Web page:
Suggested Searches

6 min read

Space Debris: Understanding the Risks to NASA Spacecraft

Dr. Joseph I. Minow

This article is from the 2015 NESC Technical Update.

Getting to space requires speed. A lot of speed. So, for NASA to send an object, like a satellite, into orbit, that object must reach velocities of several kilometers per second. And if it hits anything while in orbit, like debris, the damage can be substantial if not catastrophic.

This is why NASA has invested much into investigating the potential risk of damage to its spaceflight programs from orbital debris—those manmade objects in Earth orbit that no longer serve a useful purpose, from a derelict satellite to a flake of paint. Natural objects like meteoroids are also a threat, traveling even faster than orbital debris. Typically comprising particles originating from comets or asteroids, the vast majority of them are very small micrometeoroids.

Micrometeoroids and orbital debris (MMOD) is the number one risk for NASA’s human spaceflight programs. Many orbital debris objects—approximately 20,000—are large enough to be tracked and catalogued by the U.S. Space Surveillance Network and can be avoided by spacecraft maneuvering. But it is the unseen population of MMOD that poses the biggest risk to spacecraft: the orbital debris large enough to cause damage, but too small to track, and the micrometeoroids, which cannot be tracked regardless of their size.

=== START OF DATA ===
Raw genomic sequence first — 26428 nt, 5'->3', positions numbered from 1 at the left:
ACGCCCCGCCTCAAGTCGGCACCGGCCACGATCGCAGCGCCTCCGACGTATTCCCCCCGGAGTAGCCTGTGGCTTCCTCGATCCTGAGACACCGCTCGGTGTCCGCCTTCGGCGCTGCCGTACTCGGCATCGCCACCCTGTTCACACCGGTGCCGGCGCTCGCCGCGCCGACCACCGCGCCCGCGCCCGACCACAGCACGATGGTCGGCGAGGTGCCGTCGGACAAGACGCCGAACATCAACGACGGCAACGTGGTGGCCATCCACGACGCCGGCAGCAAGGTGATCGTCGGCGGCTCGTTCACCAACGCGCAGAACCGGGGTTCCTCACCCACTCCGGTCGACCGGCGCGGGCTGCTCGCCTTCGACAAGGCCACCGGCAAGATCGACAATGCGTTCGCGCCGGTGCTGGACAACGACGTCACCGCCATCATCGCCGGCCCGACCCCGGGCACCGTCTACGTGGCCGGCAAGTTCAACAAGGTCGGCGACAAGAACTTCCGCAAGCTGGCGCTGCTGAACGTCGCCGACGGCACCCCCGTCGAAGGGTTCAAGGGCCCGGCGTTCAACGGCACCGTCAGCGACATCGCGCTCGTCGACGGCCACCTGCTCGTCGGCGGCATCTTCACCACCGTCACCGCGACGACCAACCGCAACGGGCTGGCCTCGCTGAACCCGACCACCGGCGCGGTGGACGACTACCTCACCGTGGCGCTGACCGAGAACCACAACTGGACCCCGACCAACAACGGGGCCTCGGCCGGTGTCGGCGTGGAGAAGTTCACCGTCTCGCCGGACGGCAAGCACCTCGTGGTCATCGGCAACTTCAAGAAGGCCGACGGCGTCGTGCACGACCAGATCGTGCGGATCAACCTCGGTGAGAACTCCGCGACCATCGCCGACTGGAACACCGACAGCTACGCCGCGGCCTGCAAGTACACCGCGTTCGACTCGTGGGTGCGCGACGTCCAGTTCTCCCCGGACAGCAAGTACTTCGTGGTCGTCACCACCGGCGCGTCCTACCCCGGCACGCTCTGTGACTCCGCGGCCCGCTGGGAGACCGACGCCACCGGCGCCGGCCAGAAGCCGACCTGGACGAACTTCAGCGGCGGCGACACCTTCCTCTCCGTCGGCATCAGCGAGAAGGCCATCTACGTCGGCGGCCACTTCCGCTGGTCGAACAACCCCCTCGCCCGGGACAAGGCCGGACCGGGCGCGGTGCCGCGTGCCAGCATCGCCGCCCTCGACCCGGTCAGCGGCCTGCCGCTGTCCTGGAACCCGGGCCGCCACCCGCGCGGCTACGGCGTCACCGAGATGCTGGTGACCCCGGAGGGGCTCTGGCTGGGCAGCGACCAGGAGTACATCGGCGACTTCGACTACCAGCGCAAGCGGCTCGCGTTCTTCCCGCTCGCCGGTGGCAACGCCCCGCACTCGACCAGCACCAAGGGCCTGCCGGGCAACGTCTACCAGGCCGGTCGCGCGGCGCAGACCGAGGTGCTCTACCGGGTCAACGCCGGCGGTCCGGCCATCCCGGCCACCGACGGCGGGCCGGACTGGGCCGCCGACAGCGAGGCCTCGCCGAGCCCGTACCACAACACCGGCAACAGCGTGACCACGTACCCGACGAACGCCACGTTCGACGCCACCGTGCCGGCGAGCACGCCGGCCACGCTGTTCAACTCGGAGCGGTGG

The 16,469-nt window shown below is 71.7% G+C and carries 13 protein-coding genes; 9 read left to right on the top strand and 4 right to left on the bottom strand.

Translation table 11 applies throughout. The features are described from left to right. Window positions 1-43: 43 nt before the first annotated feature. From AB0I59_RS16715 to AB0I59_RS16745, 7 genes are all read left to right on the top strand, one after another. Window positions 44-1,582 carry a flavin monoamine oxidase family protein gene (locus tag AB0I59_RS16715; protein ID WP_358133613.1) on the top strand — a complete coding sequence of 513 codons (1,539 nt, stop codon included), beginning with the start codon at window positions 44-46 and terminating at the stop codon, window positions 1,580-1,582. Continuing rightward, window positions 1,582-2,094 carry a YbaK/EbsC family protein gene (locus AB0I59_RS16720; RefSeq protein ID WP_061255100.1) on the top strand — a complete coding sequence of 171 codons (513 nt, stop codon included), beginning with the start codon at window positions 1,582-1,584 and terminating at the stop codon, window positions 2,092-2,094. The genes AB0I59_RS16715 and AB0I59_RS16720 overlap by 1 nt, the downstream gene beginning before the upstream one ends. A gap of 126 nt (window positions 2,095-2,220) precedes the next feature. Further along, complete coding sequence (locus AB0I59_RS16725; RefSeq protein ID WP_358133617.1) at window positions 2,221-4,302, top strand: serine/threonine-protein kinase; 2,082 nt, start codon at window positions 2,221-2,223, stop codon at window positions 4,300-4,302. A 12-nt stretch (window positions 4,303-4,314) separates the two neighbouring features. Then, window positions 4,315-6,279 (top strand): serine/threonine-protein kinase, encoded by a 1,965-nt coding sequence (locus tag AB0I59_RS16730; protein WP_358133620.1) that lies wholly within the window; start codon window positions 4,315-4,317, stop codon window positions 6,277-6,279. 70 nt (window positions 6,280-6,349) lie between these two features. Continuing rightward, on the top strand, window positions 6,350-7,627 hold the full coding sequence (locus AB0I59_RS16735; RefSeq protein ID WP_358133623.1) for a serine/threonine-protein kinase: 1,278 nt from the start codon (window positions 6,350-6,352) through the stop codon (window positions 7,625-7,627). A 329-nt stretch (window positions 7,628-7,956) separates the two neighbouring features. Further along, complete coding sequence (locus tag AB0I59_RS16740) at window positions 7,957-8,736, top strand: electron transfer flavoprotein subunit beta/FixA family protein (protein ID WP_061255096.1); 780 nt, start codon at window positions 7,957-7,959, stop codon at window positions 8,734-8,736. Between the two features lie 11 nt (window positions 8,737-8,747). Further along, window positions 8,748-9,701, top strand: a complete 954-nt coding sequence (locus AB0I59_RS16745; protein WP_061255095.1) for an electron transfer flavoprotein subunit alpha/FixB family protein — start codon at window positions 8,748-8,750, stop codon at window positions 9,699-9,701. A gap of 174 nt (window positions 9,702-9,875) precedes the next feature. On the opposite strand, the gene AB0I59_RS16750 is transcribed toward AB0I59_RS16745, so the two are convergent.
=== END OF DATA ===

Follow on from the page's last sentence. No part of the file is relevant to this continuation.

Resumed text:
… it is the unseen population of MMOD that poses the biggest risk to spacecraft: the orbital debris large enough to cause damage, but too small to track

To help mitigate the risk of MMOD, NASA uses a variety of computer models and applications to perform MMOD risk assessments. The primary MMOD risk assessment tool is a computer application called Bumper. Bumper helps NASA determine the probability of a spacecraft being damaged by MMOD during its operational lifetime. Working with NASA’s primary MMOD organizations—the Orbital Debris Program Office, the Meteoroid Environment Office, and the Hypervelocity Impact Technology (HVIT) Office—the NESC has performed several assessments in pursuit of improving the understanding of MMOD risk, refining the risk assessment processes, and reducing the actual risk.

Faranholt Hydrocode

For example, in 2014, an NESC team compared NASA’s newest and most advanced orbital debris model, ORDEM 3.0, to other orbital debris models to analyze how it models the orbital debris population. ORDEM 3.0, key to predicting the orbital debris environment, uses the largest database of MMOD impact data taken from analyzing damage sites on the Space Shuttle after each return to Earth. As a result, there is a relatively high level of confidence in the results the model gives for the orbital altitude where the Shuttle flew. However, no sources of impact data are available for higher altitudes, so the model has to make certain assumptions on the sources of the debris, which results in more uncertainty in orbital debris predictions. The NESC review represented the most extensive independent review of ORDEM 3.0 since its release. The team concluded that ORDEM 3.0 is the best model available and appropriate for use in NASA’s MMOD risk assessments, while still making several recommendations that may reduce the uncertainties and improve the model.